Some of you guys have the money, but you look out for these codes, and use them. Good for you. Only I never get sent codes like other people, and I don’t scour sites for codes, and I have spent thousands on Ebay.. and this time I was sent the CTWENTY code. And I never got my 20% despite trying for ages. I only wanted to buy a new computer PSU and save a few quid.

    Feel a tad cheated by someone, but not just Ebay. The guys that make the purchases anyway to bully Ebay into submission, ..that’s not very classy!

  2. eBay regularly make invitation only listing and buying offers which can only be used by the recipient, so the intriguing question here is whether this was always intended to be open to all, or did someone on the staff make a bad mistake – was it an error of judgement or an error in the execution of the offer?

  3. Why did eBay have this promotion? eBay does not ‘earn’ as much as the 20% it gave away on the discounted sales that did go through.

    If a loss leader it must have been to generate gross sales. Perhaps GMV needed a boost with the end of Q2 looming?

    Perhaps the offer should have been partnered with ‘certain sellers’ only who would have stood a chunk of the 20% discount.

    The few users that I am aware of who were lucky enough to use the promo used it to buy stuff that they would have bought eventually anyway. So that will negaively impact GMV in Q3!

    On the PSB the Community Manager included this in a reply:
    ‘We’ll …… be in contact with you in July with another offer.’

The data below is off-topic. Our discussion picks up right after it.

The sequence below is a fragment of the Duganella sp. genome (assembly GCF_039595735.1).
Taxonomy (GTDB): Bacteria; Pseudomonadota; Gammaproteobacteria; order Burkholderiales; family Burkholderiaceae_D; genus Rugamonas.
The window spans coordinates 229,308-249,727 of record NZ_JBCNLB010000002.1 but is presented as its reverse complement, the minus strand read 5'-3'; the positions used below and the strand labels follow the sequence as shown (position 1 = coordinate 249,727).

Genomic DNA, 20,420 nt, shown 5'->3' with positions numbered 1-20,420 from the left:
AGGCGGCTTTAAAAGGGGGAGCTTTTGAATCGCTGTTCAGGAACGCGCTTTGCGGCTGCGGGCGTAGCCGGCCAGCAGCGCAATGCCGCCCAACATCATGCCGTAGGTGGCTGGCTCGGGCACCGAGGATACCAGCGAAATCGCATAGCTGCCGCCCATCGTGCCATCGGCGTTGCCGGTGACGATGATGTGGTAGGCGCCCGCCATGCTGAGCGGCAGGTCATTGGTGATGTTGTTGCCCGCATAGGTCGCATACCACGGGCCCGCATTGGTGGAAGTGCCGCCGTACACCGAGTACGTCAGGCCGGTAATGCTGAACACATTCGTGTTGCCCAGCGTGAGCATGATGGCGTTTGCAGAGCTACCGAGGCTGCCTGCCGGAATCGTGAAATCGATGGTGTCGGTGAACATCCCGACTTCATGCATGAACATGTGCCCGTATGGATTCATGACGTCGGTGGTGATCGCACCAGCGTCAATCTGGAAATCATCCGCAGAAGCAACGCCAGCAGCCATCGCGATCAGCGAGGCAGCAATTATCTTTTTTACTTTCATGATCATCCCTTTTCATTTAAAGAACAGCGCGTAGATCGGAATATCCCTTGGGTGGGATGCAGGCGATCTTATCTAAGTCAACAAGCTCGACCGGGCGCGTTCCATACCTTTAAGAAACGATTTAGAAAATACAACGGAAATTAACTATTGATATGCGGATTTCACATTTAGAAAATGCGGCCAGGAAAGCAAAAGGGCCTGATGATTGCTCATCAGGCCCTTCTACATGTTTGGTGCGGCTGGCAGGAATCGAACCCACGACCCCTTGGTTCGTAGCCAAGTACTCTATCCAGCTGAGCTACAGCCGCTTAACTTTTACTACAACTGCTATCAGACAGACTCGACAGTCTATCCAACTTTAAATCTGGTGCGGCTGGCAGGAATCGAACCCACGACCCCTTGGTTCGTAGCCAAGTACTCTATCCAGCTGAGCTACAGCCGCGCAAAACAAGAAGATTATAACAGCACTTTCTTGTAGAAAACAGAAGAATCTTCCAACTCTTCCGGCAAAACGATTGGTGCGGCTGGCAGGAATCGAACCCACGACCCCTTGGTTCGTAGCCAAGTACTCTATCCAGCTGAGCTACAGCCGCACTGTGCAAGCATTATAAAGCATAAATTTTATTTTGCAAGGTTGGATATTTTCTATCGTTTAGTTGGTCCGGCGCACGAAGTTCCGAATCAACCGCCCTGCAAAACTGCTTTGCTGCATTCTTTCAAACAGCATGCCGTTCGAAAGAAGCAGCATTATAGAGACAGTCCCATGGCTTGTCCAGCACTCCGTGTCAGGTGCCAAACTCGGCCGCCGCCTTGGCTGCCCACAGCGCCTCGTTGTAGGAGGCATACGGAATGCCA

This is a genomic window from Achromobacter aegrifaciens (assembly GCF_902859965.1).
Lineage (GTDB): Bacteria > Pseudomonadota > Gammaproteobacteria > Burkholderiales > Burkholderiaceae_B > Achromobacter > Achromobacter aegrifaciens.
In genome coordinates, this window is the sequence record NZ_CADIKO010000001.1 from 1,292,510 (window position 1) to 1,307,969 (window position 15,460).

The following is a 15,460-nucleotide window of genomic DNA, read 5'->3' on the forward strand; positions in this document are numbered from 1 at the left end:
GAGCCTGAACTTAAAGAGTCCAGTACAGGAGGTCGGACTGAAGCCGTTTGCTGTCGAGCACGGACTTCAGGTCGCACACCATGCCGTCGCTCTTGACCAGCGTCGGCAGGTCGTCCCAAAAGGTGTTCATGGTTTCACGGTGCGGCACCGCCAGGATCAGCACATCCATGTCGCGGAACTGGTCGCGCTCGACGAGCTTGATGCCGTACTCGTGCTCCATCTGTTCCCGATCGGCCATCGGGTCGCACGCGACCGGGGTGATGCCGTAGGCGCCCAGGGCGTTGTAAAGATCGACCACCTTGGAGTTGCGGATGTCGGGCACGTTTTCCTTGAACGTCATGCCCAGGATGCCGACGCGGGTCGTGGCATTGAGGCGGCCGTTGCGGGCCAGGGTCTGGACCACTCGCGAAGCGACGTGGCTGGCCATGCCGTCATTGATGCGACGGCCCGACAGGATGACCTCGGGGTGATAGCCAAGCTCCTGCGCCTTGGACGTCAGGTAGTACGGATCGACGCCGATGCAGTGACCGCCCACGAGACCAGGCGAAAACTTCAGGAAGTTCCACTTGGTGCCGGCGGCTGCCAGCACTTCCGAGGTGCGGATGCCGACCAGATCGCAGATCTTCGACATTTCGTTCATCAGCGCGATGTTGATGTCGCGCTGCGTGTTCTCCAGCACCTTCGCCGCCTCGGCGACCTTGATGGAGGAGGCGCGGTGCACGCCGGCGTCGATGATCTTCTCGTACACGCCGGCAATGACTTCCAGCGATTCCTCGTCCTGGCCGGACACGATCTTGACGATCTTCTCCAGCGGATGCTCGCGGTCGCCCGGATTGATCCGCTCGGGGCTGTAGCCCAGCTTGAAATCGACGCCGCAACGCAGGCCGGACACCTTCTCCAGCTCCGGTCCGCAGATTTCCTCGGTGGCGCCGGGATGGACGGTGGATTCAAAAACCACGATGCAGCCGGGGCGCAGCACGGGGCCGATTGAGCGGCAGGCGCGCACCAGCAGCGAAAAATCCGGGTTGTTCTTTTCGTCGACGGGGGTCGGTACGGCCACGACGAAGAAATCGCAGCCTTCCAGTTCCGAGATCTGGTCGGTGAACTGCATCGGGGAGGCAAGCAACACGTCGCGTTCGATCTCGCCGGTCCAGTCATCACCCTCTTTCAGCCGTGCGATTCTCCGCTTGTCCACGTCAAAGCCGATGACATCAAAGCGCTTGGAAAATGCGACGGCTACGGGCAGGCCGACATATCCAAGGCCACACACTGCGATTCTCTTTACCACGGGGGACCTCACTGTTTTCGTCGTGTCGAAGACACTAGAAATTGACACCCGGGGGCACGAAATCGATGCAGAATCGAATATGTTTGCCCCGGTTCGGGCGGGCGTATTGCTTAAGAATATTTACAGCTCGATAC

OK so I’ll wait for that before making wishlist purchases, why wouldn’t I?

    All this at a time when the boards are full of seller complaints that UK buyers cannot buy UK listings. Attempting buyers are told that seller does not post to your country and blocked buyer lists are gaining many entries for ‘buyer in a country to which I don’t post’.

    eBay are not only seen as untrustworthy but also as totally inept.

  4. This is really no great surprise. Ebay management of programs and changes (quality control) is riddled with errors, and always has been. Everything from last year’s system problems and security lapses to simply issuing a voucher code or changing category structures. It is substandard and rather pathetic.

    Judging by previous voucher/offer mistakes by other companies, I would think ebay have no option but to reimburse everybody. Who in their right mind issues an uncontrolled voucher code? And once it is issued you have to stand by it. If it could only be used on 1 day, as it was, you can’t then withdraw part the way through the day no matter what error you have made.

  5. eBay introduced the ridiculous defect system because apparently sellers were driving buyers away. Each time a buyer had a ‘defective’ purchase, they were less likely to come back, according to their data.

    In one day, eBay have done more damage and probably driven away more buyers than 1000 sellers would in a month.

    Nobody working at eBay at the top level seems to have a clue about how retail works, and it’s shoddy.

  6. Total pants.

    I got emailed the offer.

    Some people, knowing full well that the code wasn’t working, bought items, knowing that they could leverage a win-win from ebay. They could wriggle out of purchasing, or claim a rebate for items purchased. Those people were rewarded, the latter especially so – they got their items and the rebate. Banker fuck ’em heads win, as always.

    The poor sods who kept trying the code they were sent but decided to not proceed when the code didn’t work – these people, honest people, have no leverage and ebay don’t give a toss. I know, because Ebay essentially told me to fack off.

    Here’s the thing Ebay.. don’t offer something if you don’t have the testicles to back it up.

    My view on you now Ebay is tainted. You are now like a dirty Uncle. A liar. A cheat.